Swik aims to aid software developers by featuring the latest collaboration and syndication tools.
Martin LaMonicaFormer Staff writer, CNET News
Martin LaMonica is a senior writer covering green tech and cutting-edge technologies. He joined CNET in 2002 to cover enterprise IT and Web development and was previously executive editor of IT publication InfoWorld.
Start-up SourceLabs has launched a Web site that draws on the latest collaboration and syndication tools to create a sort of owner's manual for open-source software.
Called Swik, the site combines a search engine, a wiki for posting documentation and reviews, and information-sharing tools that use Really Simple Syndication, or RSS. The site was launched Wednesday.
Swik is aimed at people, notably software developers, who seek a listing of open-source products and a communications hub to help navigate through the tens of thousands of projects out there.
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"Users can participate in the open-source revolution by joining and making great documentation for open-source software, which is one area a lot of people lament is poor," said Alex Bosworth, a program manager at SourceLabs and author of the Swik program.
Last fall, hired Bosworth, whose father is well-known software engineer Adam Bosworth, to build Swik. SourceLabs, which was launched last year, provides subscription services to corporate customers that use open-source software to run business applications. The company counts former Microsoft executive Brad Silverberg as an investor.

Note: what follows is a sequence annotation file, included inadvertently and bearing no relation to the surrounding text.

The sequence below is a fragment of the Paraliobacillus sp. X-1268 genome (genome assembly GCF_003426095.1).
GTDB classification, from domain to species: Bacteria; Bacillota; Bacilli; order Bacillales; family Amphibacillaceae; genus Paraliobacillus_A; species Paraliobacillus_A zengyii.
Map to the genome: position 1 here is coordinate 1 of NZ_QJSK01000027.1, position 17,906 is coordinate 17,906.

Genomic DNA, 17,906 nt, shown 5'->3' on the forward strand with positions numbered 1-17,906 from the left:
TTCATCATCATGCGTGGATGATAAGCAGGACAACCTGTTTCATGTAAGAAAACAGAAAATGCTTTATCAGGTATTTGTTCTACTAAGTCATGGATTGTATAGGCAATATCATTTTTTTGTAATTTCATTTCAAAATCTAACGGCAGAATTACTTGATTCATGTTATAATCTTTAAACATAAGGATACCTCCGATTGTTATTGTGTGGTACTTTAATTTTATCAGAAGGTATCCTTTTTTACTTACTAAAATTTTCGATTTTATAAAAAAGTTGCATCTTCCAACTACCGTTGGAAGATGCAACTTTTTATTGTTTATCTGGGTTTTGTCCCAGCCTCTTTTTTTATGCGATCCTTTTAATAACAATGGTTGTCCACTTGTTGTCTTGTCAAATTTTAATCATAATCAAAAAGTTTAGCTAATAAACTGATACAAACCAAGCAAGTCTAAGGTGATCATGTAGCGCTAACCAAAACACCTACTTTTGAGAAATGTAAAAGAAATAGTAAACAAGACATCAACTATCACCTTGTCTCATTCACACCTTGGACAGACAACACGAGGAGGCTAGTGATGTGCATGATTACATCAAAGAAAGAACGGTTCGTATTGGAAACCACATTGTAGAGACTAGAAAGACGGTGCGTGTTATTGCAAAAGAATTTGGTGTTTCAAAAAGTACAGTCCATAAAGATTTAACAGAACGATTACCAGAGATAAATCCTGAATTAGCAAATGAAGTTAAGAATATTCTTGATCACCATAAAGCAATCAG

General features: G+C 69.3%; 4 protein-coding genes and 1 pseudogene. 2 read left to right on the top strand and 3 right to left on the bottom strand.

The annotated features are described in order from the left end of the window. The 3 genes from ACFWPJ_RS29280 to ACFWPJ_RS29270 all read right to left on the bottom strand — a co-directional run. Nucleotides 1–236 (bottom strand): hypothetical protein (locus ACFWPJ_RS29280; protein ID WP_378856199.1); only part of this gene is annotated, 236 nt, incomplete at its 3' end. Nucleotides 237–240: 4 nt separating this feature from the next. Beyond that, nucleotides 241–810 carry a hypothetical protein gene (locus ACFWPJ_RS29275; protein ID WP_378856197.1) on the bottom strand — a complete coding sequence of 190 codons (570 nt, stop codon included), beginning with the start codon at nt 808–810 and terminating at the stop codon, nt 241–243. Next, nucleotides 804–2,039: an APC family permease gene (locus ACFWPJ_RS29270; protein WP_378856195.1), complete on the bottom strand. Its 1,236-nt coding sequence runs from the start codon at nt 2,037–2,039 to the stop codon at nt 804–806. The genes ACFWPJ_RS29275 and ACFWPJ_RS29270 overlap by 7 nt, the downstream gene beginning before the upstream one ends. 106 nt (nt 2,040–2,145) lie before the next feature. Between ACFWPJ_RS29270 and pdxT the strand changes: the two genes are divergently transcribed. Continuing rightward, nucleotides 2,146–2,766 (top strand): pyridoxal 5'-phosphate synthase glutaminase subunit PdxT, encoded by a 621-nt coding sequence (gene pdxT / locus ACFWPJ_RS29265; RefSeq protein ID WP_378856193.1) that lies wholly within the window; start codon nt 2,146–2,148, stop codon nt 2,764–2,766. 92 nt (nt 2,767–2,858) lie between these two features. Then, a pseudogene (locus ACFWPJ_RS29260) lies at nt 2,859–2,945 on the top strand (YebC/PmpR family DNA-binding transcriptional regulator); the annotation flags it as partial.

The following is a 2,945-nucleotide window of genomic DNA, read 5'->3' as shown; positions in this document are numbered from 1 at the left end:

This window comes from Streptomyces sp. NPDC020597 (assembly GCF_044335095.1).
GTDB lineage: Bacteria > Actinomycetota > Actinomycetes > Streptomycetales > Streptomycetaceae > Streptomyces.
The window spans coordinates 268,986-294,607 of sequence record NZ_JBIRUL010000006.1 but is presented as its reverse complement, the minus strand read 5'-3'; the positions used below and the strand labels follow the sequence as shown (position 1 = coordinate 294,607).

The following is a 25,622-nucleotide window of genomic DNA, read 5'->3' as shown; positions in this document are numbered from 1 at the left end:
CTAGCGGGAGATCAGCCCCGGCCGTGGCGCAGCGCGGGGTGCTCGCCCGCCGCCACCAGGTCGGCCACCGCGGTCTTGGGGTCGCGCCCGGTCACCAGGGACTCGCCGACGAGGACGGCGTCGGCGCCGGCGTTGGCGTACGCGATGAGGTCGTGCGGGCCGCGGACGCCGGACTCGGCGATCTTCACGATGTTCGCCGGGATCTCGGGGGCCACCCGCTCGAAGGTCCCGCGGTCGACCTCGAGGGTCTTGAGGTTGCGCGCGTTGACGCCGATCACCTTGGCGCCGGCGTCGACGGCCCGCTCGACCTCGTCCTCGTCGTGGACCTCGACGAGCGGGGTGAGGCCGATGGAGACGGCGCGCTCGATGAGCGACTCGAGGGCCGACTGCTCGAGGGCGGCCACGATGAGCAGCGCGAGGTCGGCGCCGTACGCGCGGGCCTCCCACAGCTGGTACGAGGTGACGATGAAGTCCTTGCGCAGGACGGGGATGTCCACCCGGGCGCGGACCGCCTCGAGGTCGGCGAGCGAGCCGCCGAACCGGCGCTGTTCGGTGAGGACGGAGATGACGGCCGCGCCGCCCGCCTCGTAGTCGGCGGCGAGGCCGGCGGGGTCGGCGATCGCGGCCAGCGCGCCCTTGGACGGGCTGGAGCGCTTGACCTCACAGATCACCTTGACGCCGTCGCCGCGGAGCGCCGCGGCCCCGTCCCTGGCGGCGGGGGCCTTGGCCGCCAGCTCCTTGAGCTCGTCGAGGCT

By providing automated alerts to foster community, SourceLabs hopes to raise its profile among open-source participants and make the software more accessible.
"We're hoping it helps drive adoption of open source," Bosworth said. "A major problem people are having with open source out there is that the they don't know the facts of which are the best projects and which have the best community."
With Swik, people can post information on different open-source products and subscribe to RSS alerts on areas of interest.
For example, a person interested in AJAX-style Web development could find a number of open-source AJAX tools that already exist. The person could submit or subscribe to RSS feeds that notify subscribers of related information, such as news feeds, mailing lists and blogs.
Swik is different from the wikis that many open-source projects already have, according to company executives, because it can be used to collect information on a series of related technologies, as opposed to just a single product.
Bosworth said he intends to continue working on the Swik software, which is written in PHP, and participate in populating the database of projects, as well as moderating posts by other people. About 100 projects are included in the catalog now.
Although Swik is geared at developers and end users, Bosworth said the information-sharing tools the software provides can be applied generally. "We want it to be a useful resource for anyone using open source," he said.